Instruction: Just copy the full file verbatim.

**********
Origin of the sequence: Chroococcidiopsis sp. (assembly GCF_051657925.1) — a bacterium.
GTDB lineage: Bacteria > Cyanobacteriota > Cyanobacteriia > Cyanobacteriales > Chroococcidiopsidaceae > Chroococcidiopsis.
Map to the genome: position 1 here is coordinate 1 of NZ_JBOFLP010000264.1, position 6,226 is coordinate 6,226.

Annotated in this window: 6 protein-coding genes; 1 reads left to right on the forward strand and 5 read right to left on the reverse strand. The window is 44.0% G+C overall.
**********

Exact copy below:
Origin of the sequence: Chroococcidiopsis sp. (assembly GCF_051657925.1) — a bacterium.
GTDB lineage: Bacteria > Cyanobacteriota > Cyanobacteriia > Cyanobacteriales > Chroococcidiopsidaceae > Chroococcidiopsis.
Map to the genome: position 1 here is coordinate 1 of NZ_JBOFLP010000264.1, position 6,226 is coordinate 6,226.

Annotated in this window: 6 protein-coding genes; 1 reads left to right on the forward strand and 5 read right to left on the reverse strand. The window is 44.0% G+C overall.